AW SNAP! One of the most important commands in Linux contained a rather nasty security flaw that could have let malicious types gain root access to the operating system.
The bug, which has since been squashed by developers, was found in the sudo command that is used by developers to carry out tasks and run stuff with elevated privileges.
Sudo only enables this if users of the command have the right permissions to do so on a Linux machine or know the root user's password.
The nature of the bug, discovered by Apple researcher Joe Vennix, stems from how Linux assigns user IDs. Normally, a user is given a unique ID (UID) number, which can be used instead of a username when using sudo commands.
But Vennix found that the use of -1 or 4294967295 UID in a sudo command allowed root access - albeit after completing a few steps in sudo - even if the UID number was forbidden from having such access.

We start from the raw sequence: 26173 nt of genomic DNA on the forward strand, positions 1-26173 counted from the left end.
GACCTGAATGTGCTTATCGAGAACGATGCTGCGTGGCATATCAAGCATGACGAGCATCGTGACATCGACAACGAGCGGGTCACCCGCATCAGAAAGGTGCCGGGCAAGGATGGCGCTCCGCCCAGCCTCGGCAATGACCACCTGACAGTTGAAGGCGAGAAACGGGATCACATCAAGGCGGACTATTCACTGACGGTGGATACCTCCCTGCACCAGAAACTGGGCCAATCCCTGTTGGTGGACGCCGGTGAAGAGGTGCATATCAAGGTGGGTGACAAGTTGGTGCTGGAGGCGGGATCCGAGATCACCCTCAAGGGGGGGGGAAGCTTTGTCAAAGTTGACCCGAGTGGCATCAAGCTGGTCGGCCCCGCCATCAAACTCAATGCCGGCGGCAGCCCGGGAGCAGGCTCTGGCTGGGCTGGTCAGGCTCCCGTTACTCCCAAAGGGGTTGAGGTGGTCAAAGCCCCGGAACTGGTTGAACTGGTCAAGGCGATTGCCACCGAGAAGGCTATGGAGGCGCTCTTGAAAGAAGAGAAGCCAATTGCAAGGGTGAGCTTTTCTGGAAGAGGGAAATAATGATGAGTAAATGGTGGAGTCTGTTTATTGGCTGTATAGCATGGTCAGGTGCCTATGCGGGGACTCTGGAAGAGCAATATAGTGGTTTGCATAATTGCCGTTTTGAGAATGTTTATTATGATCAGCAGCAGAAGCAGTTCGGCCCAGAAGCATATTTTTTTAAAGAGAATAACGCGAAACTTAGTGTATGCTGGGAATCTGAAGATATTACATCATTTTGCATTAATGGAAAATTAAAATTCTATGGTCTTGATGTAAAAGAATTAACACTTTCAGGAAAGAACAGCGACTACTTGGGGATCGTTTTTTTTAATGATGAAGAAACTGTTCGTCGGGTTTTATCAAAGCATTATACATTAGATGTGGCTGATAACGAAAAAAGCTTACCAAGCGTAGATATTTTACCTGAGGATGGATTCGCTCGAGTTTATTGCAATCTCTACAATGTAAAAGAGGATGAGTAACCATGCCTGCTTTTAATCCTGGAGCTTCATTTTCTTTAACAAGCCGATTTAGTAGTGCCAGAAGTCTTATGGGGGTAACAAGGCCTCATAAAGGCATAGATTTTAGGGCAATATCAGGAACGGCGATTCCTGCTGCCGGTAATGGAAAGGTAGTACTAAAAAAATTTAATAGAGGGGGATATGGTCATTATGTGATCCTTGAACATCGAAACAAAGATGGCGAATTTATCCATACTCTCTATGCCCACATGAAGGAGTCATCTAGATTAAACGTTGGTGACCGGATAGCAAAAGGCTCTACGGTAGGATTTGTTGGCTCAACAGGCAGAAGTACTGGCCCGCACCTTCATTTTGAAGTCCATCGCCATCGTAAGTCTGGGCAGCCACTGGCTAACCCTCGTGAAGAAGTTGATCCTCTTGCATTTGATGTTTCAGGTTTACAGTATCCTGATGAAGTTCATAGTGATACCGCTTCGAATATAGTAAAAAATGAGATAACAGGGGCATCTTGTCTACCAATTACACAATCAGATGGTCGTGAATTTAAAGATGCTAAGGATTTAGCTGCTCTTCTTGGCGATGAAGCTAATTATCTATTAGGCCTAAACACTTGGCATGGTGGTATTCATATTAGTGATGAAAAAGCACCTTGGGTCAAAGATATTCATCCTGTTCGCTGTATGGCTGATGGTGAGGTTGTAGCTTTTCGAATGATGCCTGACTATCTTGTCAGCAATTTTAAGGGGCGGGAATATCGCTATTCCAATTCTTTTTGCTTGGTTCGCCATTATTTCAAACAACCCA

From there a malicious user could get up to all sorts of machine borking and cyber nastiness.
But as dangerous as this bug might have seemed, anyone wishing to exploit it would need to have command line control over a Linux system, which isn't enabled by default. So such an attack would have had to have come from an insider with knowledge of particularly vulnerable machines, not that any real-world exploits of the now-dead bug have been recorded.
Linux users with an updated sudo package - version 1.8.28 or later - need not worry about the bug. And those there aren't on that version or newer might want to get updating their systems.
Nevertheless, having such a powerful bug in a powerful common is certainly eyebrow-raising. µ
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